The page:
Salah Tayeh, Head of Programmes for Islamic Relief Palestine, reports on the legacy of the 2014 Gaza conflict, which began one year ago.
The conflict in Gaza escalated severely last July. This time last year, we felt that Gaza had been plunged into the worst humanitarian disaster we had ever experienced. All living things suffered in the fighting. Even the dead could not be buried.
All facets of life were damaged: houses, health, water and electricity facilities. Livelihoods – especially those dependent upon fishing and farming – were shattered. Movement and connections with the outside world became restricted. Trauma was added to trauma, and – as other humanitarian crises elsewhere in the world fought for international attention – many Gazans felt forgotten.
Two months later, a ceasefire had held and the conflict ended. Around 1.82 million people began the enormous task of facing all they had lost and trying to put their lives together again. We hoped for positive change, whilst the rest of the world moved on.
In the Gaza Strip, over 80 per cent of the population depend on aid. A variety of vulnerable groups are severely affected by the current situation. These include internally displaced people (IDPs), unemployed laborers, poor farmers, food-insecure families, female-headed households, unemployed youth, and people with disabilities.
The suffering continues
One year later, the legacy of the fighting and the continued blockade is slowly killing us. The health system remains on the verge of collapse. Essential medicines and medical disposables are in short supply, so too is expertise and manpower. People sleep on the floor of overcrowded hospitals. Patients die whilst waiting for treatment outside Gaza, unable to leave due to crossing closures.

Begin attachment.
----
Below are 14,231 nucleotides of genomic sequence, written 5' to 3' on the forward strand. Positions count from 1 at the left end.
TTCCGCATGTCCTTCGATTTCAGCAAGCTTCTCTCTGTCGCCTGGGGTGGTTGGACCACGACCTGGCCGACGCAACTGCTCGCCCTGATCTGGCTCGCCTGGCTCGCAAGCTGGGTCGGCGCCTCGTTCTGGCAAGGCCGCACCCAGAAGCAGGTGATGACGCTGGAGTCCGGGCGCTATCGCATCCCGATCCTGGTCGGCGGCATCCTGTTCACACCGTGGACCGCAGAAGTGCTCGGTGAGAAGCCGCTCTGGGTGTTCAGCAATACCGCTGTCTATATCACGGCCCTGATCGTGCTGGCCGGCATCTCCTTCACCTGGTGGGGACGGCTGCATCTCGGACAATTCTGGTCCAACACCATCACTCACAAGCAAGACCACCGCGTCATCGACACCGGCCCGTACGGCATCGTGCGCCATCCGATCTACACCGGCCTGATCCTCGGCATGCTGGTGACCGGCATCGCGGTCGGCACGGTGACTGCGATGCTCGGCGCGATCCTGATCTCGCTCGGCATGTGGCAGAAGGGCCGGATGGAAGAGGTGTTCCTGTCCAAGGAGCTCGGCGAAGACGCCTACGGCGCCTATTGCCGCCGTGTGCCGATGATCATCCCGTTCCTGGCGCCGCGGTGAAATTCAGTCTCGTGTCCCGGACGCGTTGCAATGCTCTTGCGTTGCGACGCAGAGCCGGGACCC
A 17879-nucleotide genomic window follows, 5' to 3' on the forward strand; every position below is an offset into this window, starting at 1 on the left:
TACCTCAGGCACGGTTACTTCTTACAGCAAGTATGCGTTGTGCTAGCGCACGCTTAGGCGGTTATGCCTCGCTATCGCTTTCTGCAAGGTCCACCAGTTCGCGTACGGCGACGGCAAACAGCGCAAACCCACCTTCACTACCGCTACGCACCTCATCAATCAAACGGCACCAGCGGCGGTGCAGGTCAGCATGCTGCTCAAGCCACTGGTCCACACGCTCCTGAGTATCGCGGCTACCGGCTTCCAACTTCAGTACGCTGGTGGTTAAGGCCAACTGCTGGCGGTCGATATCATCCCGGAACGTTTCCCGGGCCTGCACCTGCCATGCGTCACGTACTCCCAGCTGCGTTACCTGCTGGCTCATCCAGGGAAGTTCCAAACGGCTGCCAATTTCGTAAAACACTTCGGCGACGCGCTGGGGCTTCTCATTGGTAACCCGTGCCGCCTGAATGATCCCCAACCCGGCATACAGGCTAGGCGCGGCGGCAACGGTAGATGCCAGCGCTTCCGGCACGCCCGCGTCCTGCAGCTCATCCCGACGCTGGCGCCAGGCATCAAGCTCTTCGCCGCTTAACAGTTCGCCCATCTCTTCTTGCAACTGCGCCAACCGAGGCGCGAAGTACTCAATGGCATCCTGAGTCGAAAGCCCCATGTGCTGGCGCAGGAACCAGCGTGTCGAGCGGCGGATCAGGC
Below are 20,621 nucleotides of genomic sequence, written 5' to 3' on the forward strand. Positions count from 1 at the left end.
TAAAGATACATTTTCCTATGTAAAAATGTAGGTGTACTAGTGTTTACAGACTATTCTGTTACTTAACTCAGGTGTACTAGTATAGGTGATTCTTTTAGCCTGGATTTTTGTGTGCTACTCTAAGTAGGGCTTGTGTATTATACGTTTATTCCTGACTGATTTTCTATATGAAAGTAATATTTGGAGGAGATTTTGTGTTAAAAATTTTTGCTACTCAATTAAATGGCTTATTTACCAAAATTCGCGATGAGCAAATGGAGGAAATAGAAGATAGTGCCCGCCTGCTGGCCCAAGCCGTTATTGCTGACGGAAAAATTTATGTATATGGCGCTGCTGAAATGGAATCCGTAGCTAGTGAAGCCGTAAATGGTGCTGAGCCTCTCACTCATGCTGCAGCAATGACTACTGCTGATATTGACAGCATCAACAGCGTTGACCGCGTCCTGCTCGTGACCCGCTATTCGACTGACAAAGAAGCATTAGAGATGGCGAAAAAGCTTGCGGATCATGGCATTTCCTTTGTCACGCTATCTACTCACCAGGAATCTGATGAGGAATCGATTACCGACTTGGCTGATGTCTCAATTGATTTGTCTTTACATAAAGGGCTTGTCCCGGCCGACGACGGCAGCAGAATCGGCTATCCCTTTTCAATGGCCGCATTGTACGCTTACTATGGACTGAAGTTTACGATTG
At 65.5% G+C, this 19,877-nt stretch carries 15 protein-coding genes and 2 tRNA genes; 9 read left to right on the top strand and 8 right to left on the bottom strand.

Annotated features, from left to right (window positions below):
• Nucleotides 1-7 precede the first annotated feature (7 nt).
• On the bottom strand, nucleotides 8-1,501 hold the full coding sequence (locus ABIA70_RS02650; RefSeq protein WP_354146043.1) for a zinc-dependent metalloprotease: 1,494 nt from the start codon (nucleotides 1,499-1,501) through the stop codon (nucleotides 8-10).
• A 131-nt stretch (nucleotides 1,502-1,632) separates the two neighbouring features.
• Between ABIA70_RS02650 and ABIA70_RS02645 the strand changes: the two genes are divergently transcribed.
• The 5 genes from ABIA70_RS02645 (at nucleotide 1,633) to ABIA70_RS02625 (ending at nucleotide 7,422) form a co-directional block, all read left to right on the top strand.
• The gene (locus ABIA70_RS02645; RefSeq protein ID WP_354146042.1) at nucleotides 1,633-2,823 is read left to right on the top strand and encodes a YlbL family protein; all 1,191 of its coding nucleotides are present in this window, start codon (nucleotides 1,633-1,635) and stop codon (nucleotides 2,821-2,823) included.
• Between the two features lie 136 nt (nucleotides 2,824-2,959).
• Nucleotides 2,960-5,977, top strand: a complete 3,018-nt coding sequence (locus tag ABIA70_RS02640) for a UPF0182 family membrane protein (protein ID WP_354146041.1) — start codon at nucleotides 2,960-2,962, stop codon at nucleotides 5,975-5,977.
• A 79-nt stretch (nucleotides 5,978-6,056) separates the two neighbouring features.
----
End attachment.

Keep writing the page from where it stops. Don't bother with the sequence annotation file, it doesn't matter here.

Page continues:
Families that had their homes destroyed in 2014 are living in tents amid the rubble of their homes. Breadwinners have been killed or disabled, livelihoods are in tatters – plunging whole families into ever deepening poverty. Gaza has a largely young population, but children and young people are struggling to see a way toward a brighter future.
Islamic Relief was on the ground throughout the conflict, providing lifesaving humanitarian aid via our Gaza office. In the year since, we have worked hard to help conflict-affected families to meet their immediate needs and rebuild their lives – but so much more is needed. We have provided 60 families with temporary shelters, but about 17,500 remain displaced. About 500,000 people need clothing: we have given out clothing parcels benefitting only 5,000 individuals. In a place in which 70,000 families are thought to be food-insecure, just 8,000 have received an Islamic Relief food packages.
Though we are providing 20,000 children with psychosocial support, it is thought that about 370,000 children may have post-traumatic stress disorder (PTSD). Islamic Relief is also repairing and improving 20 kindergartens – in total, 120 were damaged in the fighting.
We have also recently launched an ambitious project, ‘Social Safety Net’. This aims to support and protect the dignity of the most vulnerable groups in Gaza – particularly the poorest families – by providing much-needed food, essential items, medicines, and children’s educational kits.
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